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ИнфоурокИностранные языкиПрезентацииGreat Britain of XIX century

Great Britain of XIX century

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In 1800 the Act of Union with Ireland was passed by both the Irish and Britis...
Events leading to Trafalgar Britain at War with France for many years – Frenc...
Size of the fleet: 32 British (25 ships of the line, 4 Frigates and smaller c...
Memorably, the Royal Navy.
The Stockton & Darlington Railroad was opened on 27th September, 1825.
The Metropolitan Railway opened on 10 January 1863. Within a few months of op...
The Industrial Revolution was a period from the 18th to the 19th century whe...
After the passing of the Factory Act of 1833, children under nine were forbi...
During the early 19th century religious revival continued. The Church of Eng...
Girls Girls from upper class families were taught by a governess. Middle clas...

Описание презентации по отдельным слайдам:

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2 слайд In 1800 the Act of Union with Ireland was passed by both the Irish and Britis
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In 1800 the Act of Union with Ireland was passed by both the Irish and British parliaments despite much opposition. It was signed by George III in August 1800 to become effective on 1 January 1801.

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4 слайд Events leading to Trafalgar Britain at War with France for many years – Frenc
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Events leading to Trafalgar Britain at War with France for many years – French Led By Napoleon Bonaparte who wanted to invade His plan was to draw RN away and sweep across Channel – plan failed and Combined French/Spanish fleet holed up in Cadiz. 19 Oct 1805 Ships sailed and chased by Nelsons 27 Ships. 21 Oct 1805 – just before noon battle commenced – during battle a sniper shot Nelson - he lived until the battle was won but died shortly after. At end 18 French / Spanish ships captured/destroyed with no British ships lost and the threat of invasion was over.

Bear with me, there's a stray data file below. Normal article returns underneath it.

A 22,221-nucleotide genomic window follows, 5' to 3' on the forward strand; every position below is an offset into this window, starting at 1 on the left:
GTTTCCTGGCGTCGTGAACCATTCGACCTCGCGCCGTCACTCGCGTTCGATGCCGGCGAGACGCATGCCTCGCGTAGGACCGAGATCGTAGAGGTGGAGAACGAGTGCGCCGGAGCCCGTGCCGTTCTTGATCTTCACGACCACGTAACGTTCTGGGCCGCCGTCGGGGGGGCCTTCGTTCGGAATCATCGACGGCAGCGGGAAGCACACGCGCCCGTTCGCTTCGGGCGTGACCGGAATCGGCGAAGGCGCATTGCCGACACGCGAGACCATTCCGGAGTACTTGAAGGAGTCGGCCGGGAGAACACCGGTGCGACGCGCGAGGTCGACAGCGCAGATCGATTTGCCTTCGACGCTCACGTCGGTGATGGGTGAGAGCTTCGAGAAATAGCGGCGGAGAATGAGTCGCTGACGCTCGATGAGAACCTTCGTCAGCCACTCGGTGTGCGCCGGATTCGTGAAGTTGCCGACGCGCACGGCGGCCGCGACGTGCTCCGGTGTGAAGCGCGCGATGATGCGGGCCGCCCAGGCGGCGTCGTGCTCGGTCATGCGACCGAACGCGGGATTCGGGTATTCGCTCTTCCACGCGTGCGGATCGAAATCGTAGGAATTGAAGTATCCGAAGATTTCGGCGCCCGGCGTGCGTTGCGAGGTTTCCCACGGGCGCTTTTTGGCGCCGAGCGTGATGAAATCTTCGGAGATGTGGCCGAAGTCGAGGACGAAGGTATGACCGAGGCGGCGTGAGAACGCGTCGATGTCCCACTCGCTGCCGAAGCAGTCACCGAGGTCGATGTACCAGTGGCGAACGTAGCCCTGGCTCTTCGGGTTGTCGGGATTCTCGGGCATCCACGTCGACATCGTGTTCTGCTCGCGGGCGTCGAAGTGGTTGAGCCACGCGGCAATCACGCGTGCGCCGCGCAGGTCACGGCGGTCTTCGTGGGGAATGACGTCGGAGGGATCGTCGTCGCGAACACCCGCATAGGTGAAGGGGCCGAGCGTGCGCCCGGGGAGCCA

5 слайд Size of the fleet: 32 British (25 ships of the line, 4 Frigates and smaller c
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Size of the fleet: 32 British (25 ships of the line, 4 Frigates and smaller craft), 23 French and 15 Spanish (33 ships of the line, 7 Frigates and smaller craft). 4,000 troops including riflemen from the Tyrol were posted in small detachments through the French and Spanish Fleets.

6 слайд Memorably, the Royal Navy.
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Memorably, the Royal Navy.

7 слайд The Stockton & Darlington Railroad was opened on 27th September, 1825.
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The Stockton & Darlington Railroad was opened on 27th September, 1825.

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9 слайд The Metropolitan Railway opened on 10 January 1863. Within a few months of op
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The Metropolitan Railway opened on 10 January 1863. Within a few months of opening it was carrying over 26,000 passengers a day.

10 слайд The Industrial Revolution was a period from the 18th to the 19th century whe